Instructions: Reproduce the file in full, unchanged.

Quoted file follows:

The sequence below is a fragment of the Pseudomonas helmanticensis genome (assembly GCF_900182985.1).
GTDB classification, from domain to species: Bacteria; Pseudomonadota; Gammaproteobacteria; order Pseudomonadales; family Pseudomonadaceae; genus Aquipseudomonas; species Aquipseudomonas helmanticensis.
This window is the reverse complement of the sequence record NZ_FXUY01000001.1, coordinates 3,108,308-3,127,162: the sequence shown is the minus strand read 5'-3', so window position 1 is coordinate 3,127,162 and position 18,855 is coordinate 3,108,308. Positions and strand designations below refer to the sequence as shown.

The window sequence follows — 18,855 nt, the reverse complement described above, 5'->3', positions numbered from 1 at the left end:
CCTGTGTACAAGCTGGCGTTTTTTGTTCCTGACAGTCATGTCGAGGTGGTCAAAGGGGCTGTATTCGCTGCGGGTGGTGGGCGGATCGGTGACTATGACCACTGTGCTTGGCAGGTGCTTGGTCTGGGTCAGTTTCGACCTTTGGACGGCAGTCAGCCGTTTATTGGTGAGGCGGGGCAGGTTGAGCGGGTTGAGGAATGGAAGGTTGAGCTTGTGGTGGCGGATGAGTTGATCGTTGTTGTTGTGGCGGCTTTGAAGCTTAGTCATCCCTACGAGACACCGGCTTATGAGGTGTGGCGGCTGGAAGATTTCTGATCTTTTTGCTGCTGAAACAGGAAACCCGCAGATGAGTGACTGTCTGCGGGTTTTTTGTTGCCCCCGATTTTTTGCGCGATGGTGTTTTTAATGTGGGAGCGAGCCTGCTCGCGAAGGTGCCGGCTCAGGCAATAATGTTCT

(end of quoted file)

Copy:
The sequence below is a fragment of the Pseudomonas helmanticensis genome (assembly GCF_900182985.1).
GTDB classification, from domain to species: Bacteria; Pseudomonadota; Gammaproteobacteria; order Pseudomonadales; family Pseudomonadaceae; genus Aquipseudomonas; species Aquipseudomonas helmanticensis.
This window is the reverse complement of the sequence record NZ_FXUY01000001.1, coordinates 3,108,308-3,127,162: the sequence shown is the minus strand read 5'-3', so window position 1 is coordinate 3,127,162 and position 18,855 is coordinate 3,108,308. Positions and strand designations below refer to the sequence as shown.

The window sequence follows — 18,855 nt, the reverse complement described above, 5'->3', positions numbered from 1 at the left end:
CCTGTGTACAAGCTGGCGTTTTTTGTTCCTGACAGTCATGTCGAGGTGGTCAAAGGGGCTGTATTCGCTGCGGGTGGTGGGCGGATCGGTGACTATGACCACTGTGCTTGGCAGGTGCTTGGTCTGGGTCAGTTTCGACCTTTGGACGGCAGTCAGCCGTTTATTGGTGAGGCGGGGCAGGTTGAGCGGGTTGAGGAATGGAAGGTTGAGCTTGTGGTGGCGGATGAGTTGATCGTTGTTGTTGTGGCGGCTTTGAAGCTTAGTCATCCCTACGAGACACCGGCTTATGAGGTGTGGCGGCTGGAAGATTTCTGATCTTTTTGCTGCTGAAACAGGAAACCCGCAGATGAGTGACTGTCTGCGGGTTTTTTGTTGCCCCCGATTTTTTGCGCGATGGTGTTTTTAATGTGGGAGCGAGCCTGCTCGCGAAGGTGCCGGCTCAGGCAATAATGTTCT